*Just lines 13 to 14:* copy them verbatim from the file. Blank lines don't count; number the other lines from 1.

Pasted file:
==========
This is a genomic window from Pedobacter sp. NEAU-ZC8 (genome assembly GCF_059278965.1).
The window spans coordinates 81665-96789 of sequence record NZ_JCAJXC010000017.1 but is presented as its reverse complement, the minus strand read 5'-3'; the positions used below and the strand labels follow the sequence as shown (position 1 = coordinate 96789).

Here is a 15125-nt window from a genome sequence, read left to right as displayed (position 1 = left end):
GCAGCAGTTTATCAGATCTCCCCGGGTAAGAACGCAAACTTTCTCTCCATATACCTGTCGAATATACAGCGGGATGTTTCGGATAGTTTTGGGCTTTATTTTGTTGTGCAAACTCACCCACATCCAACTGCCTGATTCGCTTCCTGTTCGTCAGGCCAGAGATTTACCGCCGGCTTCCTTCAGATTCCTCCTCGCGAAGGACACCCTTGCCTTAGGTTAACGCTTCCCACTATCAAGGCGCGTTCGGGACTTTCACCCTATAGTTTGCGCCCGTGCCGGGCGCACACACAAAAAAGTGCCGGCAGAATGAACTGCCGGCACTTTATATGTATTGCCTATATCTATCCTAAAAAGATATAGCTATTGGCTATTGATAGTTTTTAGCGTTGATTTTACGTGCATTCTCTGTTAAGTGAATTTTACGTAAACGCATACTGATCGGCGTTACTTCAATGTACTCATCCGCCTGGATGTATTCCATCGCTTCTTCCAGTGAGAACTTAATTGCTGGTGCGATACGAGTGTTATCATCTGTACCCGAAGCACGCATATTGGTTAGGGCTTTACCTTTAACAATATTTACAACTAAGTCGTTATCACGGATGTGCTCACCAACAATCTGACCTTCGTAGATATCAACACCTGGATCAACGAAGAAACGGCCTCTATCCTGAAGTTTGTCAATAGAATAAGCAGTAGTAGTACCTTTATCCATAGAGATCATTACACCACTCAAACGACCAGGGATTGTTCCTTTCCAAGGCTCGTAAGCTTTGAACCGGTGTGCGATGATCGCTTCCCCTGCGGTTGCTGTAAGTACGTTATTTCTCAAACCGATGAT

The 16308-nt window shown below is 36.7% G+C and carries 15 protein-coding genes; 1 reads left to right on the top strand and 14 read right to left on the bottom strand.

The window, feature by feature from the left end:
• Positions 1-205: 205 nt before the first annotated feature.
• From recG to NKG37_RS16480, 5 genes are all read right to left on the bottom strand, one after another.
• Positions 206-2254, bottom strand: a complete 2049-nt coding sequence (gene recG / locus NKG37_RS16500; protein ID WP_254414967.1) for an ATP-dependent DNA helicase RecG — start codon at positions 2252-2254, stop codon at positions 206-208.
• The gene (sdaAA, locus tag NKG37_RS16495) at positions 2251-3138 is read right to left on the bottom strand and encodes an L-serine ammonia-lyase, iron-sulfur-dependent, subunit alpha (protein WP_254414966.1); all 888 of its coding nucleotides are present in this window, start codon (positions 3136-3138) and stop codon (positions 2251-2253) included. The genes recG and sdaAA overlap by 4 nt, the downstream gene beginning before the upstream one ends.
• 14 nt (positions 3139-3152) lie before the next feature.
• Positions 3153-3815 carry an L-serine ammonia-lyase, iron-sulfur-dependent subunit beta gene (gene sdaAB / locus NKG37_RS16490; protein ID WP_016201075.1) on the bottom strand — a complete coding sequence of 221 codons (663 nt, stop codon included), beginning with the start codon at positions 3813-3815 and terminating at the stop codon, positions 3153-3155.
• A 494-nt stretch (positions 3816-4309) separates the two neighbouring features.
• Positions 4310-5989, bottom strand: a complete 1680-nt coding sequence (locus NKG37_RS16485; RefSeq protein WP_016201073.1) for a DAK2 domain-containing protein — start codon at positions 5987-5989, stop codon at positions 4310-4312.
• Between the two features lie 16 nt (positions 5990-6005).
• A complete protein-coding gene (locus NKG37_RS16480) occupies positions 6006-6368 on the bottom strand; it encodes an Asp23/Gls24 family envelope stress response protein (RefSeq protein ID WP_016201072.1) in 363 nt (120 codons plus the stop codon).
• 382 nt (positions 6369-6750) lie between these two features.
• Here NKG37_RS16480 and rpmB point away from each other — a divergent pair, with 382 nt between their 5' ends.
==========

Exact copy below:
• A 494-nt stretch (positions 3816-4309) separates the two neighbouring features.
• Positions 4310-5989, bottom strand: a complete 1680-nt coding sequence (locus NKG37_RS16485; RefSeq protein WP_016201073.1) for a DAK2 domain-containing protein — start codon at positions 5987-5989, stop codon at positions 4310-4312.